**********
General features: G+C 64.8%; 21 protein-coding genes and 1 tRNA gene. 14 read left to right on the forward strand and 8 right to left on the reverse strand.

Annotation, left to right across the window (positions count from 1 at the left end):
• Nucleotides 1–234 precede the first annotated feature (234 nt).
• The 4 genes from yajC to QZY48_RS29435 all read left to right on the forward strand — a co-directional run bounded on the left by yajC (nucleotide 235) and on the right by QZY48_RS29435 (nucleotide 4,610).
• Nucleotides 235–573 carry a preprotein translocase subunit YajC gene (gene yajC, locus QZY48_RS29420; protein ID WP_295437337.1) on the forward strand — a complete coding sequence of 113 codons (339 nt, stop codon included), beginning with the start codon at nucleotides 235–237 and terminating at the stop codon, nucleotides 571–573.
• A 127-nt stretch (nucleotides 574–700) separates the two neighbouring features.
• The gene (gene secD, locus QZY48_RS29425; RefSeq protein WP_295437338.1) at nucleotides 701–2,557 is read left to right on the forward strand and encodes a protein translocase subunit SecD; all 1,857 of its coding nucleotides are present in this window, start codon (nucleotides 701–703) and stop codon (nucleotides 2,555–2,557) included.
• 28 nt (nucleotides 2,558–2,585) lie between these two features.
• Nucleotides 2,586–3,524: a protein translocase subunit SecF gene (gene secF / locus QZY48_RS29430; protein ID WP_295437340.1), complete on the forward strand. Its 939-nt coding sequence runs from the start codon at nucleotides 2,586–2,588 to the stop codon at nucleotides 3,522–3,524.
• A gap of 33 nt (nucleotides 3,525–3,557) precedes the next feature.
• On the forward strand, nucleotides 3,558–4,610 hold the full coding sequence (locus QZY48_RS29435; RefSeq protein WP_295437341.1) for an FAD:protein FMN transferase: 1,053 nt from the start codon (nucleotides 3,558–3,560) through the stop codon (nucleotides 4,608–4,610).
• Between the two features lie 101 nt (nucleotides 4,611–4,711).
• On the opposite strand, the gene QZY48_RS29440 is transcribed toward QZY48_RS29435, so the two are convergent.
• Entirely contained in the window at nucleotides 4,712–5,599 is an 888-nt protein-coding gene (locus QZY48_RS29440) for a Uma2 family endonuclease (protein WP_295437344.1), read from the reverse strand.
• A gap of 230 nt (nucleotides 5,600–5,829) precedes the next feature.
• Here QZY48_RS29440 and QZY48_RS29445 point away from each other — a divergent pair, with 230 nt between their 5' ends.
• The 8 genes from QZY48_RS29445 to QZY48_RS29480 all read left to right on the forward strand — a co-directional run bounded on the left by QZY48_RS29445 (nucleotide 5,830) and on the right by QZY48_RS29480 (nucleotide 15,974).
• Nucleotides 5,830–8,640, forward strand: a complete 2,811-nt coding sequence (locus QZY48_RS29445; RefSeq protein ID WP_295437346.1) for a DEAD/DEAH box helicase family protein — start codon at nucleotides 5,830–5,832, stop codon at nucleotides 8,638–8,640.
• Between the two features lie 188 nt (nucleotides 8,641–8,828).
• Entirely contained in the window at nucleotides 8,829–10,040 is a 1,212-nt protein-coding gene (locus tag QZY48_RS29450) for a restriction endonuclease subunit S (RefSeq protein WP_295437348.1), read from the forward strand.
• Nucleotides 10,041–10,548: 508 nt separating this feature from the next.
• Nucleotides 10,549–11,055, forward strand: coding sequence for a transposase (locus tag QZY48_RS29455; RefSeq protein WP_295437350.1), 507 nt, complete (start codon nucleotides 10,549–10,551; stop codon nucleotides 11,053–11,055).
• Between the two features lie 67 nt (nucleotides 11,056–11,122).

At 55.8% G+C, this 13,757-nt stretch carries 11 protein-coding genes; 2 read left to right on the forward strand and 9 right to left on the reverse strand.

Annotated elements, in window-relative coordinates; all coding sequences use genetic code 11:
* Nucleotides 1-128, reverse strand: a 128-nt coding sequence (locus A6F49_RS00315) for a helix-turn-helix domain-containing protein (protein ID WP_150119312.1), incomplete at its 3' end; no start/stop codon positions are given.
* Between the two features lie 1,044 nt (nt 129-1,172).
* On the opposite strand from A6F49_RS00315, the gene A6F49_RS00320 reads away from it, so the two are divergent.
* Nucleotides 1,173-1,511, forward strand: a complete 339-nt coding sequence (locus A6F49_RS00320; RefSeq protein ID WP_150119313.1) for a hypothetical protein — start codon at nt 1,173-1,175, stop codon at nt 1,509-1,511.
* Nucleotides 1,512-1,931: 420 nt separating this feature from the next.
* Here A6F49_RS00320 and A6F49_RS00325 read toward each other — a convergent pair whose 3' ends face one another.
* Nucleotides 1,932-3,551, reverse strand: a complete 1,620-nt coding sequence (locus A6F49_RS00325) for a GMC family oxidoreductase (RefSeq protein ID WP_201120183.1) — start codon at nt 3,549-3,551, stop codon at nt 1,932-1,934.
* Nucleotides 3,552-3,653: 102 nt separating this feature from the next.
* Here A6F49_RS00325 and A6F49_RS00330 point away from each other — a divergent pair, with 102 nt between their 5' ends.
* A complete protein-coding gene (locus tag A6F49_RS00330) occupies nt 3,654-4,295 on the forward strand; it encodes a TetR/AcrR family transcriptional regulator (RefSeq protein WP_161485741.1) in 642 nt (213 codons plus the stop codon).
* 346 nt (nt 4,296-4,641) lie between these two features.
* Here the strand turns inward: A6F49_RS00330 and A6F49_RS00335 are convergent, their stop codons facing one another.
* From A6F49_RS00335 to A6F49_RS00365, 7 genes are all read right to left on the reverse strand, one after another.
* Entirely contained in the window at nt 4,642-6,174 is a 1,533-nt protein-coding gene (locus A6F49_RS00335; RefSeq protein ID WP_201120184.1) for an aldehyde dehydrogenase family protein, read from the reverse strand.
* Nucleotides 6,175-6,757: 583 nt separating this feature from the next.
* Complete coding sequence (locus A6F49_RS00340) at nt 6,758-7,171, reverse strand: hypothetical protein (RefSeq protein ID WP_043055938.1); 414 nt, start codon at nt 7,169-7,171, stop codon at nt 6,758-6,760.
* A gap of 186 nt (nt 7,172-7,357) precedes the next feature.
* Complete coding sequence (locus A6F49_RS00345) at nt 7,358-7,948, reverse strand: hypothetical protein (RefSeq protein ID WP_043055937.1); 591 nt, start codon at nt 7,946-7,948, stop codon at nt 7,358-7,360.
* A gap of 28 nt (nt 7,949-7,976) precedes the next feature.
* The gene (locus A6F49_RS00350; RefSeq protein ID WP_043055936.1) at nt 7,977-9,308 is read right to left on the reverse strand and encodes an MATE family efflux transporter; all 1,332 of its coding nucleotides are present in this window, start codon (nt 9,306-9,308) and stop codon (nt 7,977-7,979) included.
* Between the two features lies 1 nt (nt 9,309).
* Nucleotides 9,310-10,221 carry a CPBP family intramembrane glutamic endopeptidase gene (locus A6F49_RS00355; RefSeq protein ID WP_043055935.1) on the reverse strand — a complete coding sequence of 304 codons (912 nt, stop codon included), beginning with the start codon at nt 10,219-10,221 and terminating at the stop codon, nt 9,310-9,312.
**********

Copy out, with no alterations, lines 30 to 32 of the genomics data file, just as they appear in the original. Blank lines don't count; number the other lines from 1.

* Nucleotides 1,512-1,931: 420 nt separating this feature from the next.
* Here A6F49_RS00320 and A6F49_RS00325 read toward each other — a convergent pair whose 3' ends face one another.
* Nucleotides 1,932-3,551, reverse strand: a complete 1,620-nt coding sequence (locus A6F49_RS00325) for a GMC family oxidoreductase (RefSeq protein ID WP_201120183.1) — start codon at nt 3,549-3,551, stop codon at nt 1,932-1,934.